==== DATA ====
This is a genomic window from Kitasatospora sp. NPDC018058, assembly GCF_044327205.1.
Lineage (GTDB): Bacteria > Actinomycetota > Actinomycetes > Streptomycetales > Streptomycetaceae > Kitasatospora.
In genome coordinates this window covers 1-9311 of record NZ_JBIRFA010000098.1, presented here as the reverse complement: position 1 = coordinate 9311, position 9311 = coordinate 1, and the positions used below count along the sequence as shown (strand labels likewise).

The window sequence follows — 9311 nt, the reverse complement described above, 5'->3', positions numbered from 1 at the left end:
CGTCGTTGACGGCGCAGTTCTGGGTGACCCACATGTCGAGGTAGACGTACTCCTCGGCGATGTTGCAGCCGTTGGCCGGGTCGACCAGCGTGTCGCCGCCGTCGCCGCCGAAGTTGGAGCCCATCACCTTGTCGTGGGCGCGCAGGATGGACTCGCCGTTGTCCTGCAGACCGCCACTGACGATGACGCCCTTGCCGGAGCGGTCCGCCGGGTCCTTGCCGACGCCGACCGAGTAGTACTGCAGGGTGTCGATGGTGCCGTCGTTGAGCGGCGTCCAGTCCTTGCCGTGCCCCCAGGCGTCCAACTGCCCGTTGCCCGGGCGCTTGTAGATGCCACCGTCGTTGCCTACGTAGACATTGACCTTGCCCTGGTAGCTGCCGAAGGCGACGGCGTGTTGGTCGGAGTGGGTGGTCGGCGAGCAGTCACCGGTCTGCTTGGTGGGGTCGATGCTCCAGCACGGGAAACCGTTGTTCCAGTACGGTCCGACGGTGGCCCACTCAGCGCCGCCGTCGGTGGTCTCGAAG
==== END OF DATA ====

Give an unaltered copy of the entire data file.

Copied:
This is a genomic window from Kitasatospora sp. NPDC018058, assembly GCF_044327205.1.
Lineage (GTDB): Bacteria > Actinomycetota > Actinomycetes > Streptomycetales > Streptomycetaceae > Kitasatospora.
In genome coordinates this window covers 1-9311 of record NZ_JBIRFA010000098.1, presented here as the reverse complement: position 1 = coordinate 9311, position 9311 = coordinate 1, and the positions used below count along the sequence as shown (strand labels likewise).

The window sequence follows — 9311 nt, the reverse complement described above, 5'->3', positions numbered from 1 at the left end:
CGTCGTTGACGGCGCAGTTCTGGGTGACCCACATGTCGAGGTAGACGTACTCCTCGGCGATGTTGCAGCCGTTGGCCGGGTCGACCAGCGTGTCGCCGCCGTCGCCGCCGAAGTTGGAGCCCATCACCTTGTCGTGGGCGCGCAGGATGGACTCGCCGTTGTCCTGCAGACCGCCACTGACGATGACGCCCTTGCCGGAGCGGTCCGCCGGGTCCTTGCCGACGCCGACCGAGTAGTACTGCAGGGTGTCGATGGTGCCGTCGTTGAGCGGCGTCCAGTCCTTGCCGTGCCCCCAGGCGTCCAACTGCCCGTTGCCCGGGCGCTTGTAGATGCCACCGTCGTTGCCTACGTAGACATTGACCTTGCCCTGGTAGCTGCCGAAGGCGACGGCGTGTTGGTCGGAGTGGGTGGTCGGCGAGCAGTCACCGGTCTGCTTGGTGGGGTCGATGCTCCAGCACGGGAAACCGTTGTTCCAGTACGGTCCGACGGTGGCCCACTCAGCGCCGCCGTCGGTGGTCTCGAAG